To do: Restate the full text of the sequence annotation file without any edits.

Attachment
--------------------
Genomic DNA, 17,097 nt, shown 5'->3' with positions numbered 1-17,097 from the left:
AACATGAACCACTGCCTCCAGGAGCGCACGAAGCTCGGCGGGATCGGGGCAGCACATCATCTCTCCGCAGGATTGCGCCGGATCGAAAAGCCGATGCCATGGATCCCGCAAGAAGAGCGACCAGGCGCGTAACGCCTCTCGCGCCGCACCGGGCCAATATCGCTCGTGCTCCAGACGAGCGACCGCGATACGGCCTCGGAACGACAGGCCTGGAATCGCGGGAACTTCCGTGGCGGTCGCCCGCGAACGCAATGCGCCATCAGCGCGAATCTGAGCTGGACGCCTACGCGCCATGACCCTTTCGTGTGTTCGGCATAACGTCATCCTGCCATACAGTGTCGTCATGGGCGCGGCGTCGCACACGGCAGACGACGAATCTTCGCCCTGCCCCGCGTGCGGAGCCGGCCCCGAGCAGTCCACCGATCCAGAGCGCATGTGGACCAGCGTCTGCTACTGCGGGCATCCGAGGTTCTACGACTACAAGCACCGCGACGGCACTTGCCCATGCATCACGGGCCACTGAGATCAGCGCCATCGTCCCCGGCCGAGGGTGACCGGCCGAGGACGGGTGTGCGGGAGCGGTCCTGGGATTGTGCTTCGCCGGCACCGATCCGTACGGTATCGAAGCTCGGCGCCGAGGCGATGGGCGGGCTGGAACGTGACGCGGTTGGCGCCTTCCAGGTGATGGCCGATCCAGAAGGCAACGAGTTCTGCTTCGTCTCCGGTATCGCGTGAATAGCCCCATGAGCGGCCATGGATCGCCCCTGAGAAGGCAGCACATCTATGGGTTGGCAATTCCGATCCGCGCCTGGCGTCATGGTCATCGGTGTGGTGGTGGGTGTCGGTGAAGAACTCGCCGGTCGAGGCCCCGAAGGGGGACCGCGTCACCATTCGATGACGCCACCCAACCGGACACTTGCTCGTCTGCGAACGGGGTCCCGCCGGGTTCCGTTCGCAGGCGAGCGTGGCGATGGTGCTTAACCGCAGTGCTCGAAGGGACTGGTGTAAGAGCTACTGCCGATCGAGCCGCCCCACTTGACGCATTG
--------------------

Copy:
Genomic DNA, 17,097 nt, shown 5'->3' with positions numbered 1-17,097 from the left:
AACATGAACCACTGCCTCCAGGAGCGCACGAAGCTCGGCGGGATCGGGGCAGCACATCATCTCTCCGCAGGATTGCGCCGGATCGAAAAGCCGATGCCATGGATCCCGCAAGAAGAGCGACCAGGCGCGTAACGCCTCTCGCGCCGCACCGGGCCAATATCGCTCGTGCTCCAGACGAGCGACCGCGATACGGCCTCGGAACGACAGGCCTGGAATCGCGGGAACTTCCGTGGCGGTCGCCCGCGAACGCAATGCGCCATCAGCGCGAATCTGAGCTGGACGCCTACGCGCCATGACCCTTTCGTGTGTTCGGCATAACGTCATCCTGCCATACAGTGTCGTCATGGGCGCGGCGTCGCACACGGCAGACGACGAATCTTCGCCCTGCCCCGCGTGCGGAGCCGGCCCCGAGCAGTCCACCGATCCAGAGCGCATGTGGACCAGCGTCTGCTACTGCGGGCATCCGAGGTTCTACGACTACAAGCACCGCGACGGCACTTGCCCATGCATCACGGGCCACTGAGATCAGCGCCATCGTCCCCGGCCGAGGGTGACCGGCCGAGGACGGGTGTGCGGGAGCGGTCCTGGGATTGTGCTTCGCCGGCACCGATCCGTACGGTATCGAAGCTCGGCGCCGAGGCGATGGGCGGGCTGGAACGTGACGCGGTTGGCGCCTTCCAGGTGATGGCCGATCCAGAAGGCAACGAGTTCTGCTTCGTCTCCGGTATCGCGTGAATAGCCCCATGAGCGGCCATGGATCGCCCCTGAGAAGGCAGCACATCTATGGGTTGGCAATTCCGATCCGCGCCTGGCGTCATGGTCATCGGTGTGGTGGTGGGTGTCGGTGAAGAACTCGCCGGTCGAGGCCCCGAAGGGGGACCGCGTCACCATTCGATGACGCCACCCAACCGGACACTTGCTCGTCTGCGAACGGGGTCCCGCCGGGTTCCGTTCGCAGGCGAGCGTGGCGATGGTGCTTAACCGCAGTGCTCGAAGGGACTGGTGTAAGAGCTACTGCCGATCGAGCCGCCCCACTTGACGCATTG